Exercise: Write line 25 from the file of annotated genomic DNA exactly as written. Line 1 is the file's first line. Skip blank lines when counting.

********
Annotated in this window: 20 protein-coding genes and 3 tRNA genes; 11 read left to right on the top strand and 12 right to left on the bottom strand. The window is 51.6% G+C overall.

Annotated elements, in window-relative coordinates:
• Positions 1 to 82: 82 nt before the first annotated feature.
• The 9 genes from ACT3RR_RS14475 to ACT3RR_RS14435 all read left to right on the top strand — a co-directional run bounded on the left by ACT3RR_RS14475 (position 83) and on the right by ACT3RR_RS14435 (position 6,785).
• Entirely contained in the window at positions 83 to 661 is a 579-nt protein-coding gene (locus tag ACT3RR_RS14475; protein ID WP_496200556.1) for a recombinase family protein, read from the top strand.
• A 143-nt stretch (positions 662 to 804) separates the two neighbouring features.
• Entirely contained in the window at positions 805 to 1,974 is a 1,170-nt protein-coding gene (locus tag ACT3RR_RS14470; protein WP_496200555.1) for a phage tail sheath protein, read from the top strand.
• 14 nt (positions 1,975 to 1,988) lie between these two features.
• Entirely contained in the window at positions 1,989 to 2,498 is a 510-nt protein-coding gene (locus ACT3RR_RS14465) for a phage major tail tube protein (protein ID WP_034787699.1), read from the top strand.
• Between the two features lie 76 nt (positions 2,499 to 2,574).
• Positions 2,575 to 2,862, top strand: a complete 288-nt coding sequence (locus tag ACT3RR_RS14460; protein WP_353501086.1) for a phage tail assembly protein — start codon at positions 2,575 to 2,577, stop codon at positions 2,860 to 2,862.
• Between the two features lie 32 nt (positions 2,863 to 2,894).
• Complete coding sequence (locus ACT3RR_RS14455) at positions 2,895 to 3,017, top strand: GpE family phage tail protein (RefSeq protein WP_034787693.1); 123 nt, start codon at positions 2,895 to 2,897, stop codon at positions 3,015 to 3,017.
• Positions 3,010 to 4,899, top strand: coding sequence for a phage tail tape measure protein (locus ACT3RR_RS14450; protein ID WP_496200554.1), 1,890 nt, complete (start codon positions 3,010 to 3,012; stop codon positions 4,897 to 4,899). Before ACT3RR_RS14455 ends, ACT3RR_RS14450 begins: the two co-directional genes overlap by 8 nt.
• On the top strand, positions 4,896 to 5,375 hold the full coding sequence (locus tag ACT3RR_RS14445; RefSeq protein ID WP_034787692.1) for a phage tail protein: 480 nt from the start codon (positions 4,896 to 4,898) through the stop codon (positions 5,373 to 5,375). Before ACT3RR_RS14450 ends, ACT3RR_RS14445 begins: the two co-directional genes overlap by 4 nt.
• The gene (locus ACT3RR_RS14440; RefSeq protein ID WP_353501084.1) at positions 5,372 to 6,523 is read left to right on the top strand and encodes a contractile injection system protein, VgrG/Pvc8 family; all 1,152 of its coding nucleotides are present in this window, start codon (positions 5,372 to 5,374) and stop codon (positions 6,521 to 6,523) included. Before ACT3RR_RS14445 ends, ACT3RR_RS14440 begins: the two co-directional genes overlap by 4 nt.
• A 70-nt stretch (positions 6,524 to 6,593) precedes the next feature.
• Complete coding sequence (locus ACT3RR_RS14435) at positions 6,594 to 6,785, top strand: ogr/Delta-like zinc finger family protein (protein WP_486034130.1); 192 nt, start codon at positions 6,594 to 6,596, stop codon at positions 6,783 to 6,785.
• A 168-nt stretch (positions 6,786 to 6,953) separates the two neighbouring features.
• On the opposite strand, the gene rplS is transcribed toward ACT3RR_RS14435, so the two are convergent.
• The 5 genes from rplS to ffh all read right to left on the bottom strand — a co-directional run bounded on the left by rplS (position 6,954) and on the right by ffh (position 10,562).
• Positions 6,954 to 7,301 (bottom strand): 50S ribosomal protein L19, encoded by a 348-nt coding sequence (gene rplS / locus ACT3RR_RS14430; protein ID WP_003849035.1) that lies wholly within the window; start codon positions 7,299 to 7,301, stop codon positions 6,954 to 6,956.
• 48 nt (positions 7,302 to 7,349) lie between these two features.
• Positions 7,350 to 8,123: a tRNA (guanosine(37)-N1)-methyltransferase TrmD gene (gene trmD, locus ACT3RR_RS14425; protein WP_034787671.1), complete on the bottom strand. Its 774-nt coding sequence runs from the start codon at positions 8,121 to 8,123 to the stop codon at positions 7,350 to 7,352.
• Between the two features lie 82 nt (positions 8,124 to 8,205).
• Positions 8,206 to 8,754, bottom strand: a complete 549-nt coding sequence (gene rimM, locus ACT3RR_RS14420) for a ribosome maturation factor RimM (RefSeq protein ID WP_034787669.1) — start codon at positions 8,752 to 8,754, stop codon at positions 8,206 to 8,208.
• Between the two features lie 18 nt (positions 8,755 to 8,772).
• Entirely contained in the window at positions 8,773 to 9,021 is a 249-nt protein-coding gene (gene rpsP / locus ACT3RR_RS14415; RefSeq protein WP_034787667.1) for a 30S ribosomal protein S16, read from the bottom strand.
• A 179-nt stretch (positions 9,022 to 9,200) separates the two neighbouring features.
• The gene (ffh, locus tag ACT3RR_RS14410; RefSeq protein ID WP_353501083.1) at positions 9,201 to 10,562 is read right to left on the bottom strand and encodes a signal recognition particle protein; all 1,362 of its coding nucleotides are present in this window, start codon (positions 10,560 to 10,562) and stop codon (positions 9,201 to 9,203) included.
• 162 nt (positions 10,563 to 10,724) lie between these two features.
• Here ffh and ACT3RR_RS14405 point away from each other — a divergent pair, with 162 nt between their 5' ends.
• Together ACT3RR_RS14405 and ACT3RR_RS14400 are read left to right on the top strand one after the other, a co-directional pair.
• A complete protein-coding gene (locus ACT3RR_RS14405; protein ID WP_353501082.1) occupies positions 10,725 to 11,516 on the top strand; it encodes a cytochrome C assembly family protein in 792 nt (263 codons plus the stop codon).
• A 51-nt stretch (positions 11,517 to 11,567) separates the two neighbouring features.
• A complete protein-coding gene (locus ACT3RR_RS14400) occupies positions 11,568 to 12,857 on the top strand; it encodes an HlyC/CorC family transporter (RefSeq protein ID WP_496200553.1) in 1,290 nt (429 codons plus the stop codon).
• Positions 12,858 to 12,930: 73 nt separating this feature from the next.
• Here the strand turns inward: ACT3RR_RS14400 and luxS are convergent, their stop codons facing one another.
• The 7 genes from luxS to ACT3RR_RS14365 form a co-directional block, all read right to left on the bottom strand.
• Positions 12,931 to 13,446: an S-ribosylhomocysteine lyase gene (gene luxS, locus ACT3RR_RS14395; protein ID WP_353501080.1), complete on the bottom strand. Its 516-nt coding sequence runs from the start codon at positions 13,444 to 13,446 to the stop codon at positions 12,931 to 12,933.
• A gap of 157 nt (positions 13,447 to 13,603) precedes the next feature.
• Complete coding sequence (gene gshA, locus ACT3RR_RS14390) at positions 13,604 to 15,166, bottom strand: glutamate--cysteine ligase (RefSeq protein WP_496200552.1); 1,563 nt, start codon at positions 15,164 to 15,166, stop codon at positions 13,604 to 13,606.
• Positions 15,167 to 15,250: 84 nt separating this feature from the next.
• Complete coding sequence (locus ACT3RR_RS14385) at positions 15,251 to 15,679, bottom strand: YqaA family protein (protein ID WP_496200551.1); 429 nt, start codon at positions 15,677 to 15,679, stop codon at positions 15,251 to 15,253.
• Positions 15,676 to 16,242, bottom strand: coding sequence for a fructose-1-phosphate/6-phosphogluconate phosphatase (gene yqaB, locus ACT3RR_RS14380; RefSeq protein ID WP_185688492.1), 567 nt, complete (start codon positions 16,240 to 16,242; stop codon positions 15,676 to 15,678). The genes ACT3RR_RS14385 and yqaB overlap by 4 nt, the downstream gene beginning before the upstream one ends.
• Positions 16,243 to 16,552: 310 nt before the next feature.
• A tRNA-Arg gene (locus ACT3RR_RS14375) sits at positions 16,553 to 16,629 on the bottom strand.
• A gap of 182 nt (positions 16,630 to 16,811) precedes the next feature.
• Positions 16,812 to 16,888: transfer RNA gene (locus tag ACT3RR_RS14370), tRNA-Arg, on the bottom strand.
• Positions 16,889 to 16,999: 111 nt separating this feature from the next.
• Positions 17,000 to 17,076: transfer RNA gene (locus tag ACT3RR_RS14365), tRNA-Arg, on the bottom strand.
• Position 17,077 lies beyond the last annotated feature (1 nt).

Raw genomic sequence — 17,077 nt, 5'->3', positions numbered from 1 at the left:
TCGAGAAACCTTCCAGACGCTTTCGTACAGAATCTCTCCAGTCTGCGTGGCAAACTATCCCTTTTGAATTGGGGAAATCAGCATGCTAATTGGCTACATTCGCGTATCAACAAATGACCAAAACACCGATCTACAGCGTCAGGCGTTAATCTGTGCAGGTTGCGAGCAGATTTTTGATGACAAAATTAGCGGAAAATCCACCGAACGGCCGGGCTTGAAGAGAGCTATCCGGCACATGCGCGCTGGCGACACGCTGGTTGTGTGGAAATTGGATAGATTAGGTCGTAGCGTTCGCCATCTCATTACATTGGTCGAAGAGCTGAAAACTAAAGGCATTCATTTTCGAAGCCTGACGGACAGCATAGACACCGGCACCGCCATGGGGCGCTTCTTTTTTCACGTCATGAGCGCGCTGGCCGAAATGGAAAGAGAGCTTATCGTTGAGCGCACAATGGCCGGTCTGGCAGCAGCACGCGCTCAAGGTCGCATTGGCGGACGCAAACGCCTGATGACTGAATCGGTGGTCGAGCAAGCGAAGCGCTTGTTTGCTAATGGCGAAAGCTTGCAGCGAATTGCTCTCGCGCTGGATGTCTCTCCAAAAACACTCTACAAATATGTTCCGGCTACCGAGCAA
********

• Between the two features lie 82 nt (positions 8,124 to 8,205).